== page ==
Print showing the internal structure of the human eye, Europe, 1851-1860
A human eye has been dissected in different ways to show the internal structure. The image in the top left shows the lens and the vitreous humour, the jelly-like substance that fills most of the eyeball. This print was taken from an anatomical treatise called 'Schola Medicinæ Universalis Nova' or the 'New Universal History and School of Medicine' by William Rowley (1742-1806), an English male midwife, surgeon and anatomist. First published in 1793, the work contained 68 copper engravings of the human body as well as a brief history of medicine. Anatomical prints were useful tools for medical students as specific features of the body could be enlarged and picked out, making the structures easier to understand.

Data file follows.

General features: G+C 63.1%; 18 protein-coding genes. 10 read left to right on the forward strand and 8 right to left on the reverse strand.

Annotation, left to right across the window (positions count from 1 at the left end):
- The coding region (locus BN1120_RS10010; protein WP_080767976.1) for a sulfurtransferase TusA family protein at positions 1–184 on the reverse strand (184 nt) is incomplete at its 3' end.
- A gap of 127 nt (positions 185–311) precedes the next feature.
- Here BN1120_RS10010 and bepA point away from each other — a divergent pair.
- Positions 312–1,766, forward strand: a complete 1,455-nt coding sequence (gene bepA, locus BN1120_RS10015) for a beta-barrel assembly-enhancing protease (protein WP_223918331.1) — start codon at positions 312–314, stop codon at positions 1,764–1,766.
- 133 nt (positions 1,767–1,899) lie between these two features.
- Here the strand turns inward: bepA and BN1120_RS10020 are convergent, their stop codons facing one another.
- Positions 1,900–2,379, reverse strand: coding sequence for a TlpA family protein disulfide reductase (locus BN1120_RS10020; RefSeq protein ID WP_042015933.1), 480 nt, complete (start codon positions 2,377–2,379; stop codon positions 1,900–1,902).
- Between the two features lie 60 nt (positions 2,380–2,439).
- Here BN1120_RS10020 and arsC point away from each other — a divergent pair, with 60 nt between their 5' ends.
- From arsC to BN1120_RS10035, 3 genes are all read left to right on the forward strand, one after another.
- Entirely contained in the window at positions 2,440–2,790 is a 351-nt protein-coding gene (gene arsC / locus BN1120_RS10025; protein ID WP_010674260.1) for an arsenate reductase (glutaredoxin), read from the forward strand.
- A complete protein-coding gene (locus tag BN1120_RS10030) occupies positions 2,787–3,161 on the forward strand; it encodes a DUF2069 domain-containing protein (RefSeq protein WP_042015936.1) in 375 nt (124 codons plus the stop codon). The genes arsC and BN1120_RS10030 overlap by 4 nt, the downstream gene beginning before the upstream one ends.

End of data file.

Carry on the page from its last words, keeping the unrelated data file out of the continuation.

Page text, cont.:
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Pictorial works produced by transferring images by means of a matrix such as a plate, block, or screen, using any of various printing processes. When emphasizing the individual printed image, use "impressions." Avoid the controversial expression "original prints," except in reference to discussions of the expression's use. If prints are neither "reproductive prints" nor "popular prints," use just "prints."
A branch of medical science concerned with the structure of living organisms.